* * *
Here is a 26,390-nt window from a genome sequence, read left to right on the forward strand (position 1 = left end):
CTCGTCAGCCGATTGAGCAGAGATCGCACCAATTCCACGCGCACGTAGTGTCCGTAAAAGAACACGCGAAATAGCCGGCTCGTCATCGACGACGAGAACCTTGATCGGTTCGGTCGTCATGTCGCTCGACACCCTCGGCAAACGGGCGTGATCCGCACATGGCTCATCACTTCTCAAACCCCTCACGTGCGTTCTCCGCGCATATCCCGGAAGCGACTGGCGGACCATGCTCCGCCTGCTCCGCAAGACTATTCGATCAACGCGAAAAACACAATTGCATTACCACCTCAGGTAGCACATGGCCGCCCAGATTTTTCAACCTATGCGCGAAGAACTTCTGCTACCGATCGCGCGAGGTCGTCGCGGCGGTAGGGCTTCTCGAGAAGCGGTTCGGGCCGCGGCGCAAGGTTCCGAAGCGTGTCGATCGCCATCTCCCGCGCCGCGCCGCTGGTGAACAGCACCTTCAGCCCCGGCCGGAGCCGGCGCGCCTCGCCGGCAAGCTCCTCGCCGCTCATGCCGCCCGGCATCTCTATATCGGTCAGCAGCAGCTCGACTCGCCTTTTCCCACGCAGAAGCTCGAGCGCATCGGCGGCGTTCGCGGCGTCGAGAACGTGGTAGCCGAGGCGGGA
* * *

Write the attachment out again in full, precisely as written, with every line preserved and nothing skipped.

Here is a 26,390-nt window from a genome sequence, read left to right on the forward strand (position 1 = left end):
CTCGTCAGCCGATTGAGCAGAGATCGCACCAATTCCACGCGCACGTAGTGTCCGTAAAAGAACACGCGAAATAGCCGGCTCGTCATCGACGACGAGAACCTTGATCGGTTCGGTCGTCATGTCGCTCGACACCCTCGGCAAACGGGCGTGATCCGCACATGGCTCATCACTTCTCAAACCCCTCACGTGCGTTCTCCGCGCATATCCCGGAAGCGACTGGCGGACCATGCTCCGCCTGCTCCGCAAGACTATTCGATCAACGCGAAAAACACAATTGCATTACCACCTCAGGTAGCACATGGCCGCCCAGATTTTTCAACCTATGCGCGAAGAACTTCTGCTACCGATCGCGCGAGGTCGTCGCGGCGGTAGGGCTTCTCGAGAAGCGGTTCGGGCCGCGGCGCAAGGTTCCGAAGCGTGTCGATCGCCATCTCCCGCGCCGCGCCGCTGGTGAACAGCACCTTCAGCCCCGGCCGGAGCCGGCGCGCCTCGCCGGCAAGCTCCTCGCCGCTCATGCCGCCCGGCATCTCTATATCGGTCAGCAGCAGCTCGACTCGCCTTTTCCCACGCAGAAGCTCGAGCGCATCGGCGGCGTTCGCGGCGTCGAGAACGTGGTAGCCGAGGCGGGA